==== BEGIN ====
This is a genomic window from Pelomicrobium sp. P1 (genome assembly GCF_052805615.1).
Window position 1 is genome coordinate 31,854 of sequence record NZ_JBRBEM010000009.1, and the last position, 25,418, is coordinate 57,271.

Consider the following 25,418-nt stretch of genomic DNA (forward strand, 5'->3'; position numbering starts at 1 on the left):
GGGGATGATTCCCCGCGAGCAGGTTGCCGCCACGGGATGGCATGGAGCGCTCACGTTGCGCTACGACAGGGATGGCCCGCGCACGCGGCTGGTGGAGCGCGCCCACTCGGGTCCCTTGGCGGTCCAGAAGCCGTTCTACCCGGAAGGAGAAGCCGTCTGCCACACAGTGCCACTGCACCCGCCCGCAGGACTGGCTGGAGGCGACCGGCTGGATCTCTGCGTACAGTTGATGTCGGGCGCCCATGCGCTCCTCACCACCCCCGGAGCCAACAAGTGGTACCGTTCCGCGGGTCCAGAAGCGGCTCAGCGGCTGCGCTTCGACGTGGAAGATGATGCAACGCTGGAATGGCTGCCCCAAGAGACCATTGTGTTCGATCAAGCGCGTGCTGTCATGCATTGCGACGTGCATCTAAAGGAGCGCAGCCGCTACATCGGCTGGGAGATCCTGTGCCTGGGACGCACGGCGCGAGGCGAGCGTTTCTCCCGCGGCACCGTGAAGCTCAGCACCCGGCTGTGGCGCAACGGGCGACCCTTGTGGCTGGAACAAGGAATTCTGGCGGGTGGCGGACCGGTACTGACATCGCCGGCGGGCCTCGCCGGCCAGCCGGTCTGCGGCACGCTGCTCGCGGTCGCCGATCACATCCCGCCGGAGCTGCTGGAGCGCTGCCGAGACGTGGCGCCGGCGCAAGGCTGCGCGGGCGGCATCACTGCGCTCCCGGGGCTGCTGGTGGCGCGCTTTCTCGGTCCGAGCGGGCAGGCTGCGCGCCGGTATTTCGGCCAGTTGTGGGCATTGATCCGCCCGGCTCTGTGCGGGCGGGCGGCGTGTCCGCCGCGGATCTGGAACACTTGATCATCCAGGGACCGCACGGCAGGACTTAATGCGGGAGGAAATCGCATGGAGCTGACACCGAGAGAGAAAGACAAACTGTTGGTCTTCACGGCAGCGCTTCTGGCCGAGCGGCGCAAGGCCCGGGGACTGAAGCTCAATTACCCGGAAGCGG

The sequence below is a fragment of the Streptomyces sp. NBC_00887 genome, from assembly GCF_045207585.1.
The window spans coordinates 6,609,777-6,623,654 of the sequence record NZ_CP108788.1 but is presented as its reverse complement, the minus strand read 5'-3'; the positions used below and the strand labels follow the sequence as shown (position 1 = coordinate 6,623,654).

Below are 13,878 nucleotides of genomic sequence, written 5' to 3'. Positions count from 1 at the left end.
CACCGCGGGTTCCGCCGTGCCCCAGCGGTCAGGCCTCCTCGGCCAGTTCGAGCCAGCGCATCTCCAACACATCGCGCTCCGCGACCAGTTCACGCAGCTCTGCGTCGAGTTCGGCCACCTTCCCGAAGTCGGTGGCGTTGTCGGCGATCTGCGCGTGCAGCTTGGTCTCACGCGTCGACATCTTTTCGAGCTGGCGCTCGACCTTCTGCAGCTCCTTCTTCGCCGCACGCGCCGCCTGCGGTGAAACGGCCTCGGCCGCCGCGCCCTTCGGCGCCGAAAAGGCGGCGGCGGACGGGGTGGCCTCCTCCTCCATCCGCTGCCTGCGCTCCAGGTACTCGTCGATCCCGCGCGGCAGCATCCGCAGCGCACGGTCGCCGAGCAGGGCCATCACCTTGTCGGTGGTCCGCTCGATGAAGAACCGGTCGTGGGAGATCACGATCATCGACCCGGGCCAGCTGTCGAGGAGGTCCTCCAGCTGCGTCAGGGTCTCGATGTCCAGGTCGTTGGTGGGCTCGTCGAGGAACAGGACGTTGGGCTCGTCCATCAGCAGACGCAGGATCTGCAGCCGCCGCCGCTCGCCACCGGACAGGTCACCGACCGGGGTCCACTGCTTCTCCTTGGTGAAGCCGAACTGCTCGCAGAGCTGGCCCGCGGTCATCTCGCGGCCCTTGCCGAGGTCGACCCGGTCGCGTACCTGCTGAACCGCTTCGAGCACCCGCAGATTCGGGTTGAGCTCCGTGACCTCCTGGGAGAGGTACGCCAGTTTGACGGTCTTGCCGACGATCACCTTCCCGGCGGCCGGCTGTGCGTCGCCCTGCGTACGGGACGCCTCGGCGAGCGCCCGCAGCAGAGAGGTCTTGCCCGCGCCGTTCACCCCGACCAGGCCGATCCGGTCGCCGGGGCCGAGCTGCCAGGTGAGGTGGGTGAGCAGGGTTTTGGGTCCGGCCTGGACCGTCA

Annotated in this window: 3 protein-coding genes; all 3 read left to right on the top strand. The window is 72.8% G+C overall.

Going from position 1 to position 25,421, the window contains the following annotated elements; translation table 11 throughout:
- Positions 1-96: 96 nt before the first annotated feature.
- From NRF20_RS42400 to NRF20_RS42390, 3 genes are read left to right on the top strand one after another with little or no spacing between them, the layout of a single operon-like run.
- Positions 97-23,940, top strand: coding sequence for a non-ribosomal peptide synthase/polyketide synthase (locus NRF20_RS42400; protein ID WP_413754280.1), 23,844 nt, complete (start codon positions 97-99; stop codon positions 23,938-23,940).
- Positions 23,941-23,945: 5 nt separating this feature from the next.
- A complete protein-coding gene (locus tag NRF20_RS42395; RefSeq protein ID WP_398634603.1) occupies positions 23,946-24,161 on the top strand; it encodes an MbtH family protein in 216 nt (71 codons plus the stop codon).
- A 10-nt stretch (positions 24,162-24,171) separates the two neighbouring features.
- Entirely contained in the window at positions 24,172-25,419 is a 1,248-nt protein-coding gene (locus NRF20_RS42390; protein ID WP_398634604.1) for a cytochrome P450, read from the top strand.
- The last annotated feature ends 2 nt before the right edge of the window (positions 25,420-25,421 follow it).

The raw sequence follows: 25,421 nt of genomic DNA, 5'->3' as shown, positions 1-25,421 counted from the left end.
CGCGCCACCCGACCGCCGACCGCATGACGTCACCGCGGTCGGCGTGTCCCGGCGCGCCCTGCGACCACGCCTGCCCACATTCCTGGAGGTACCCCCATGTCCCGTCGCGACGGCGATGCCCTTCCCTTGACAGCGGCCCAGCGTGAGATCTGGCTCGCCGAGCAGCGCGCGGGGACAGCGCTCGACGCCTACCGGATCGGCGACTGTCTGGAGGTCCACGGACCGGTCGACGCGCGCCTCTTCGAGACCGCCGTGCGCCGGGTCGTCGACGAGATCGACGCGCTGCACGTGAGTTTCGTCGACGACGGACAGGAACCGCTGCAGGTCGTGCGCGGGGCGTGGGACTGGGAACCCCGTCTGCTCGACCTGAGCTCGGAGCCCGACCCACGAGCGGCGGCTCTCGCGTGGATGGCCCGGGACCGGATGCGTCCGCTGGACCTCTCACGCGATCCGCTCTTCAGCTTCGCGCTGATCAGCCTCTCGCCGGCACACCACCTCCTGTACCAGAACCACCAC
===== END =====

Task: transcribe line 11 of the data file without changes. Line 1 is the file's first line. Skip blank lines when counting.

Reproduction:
- Positions 1-96: 96 nt before the first annotated feature.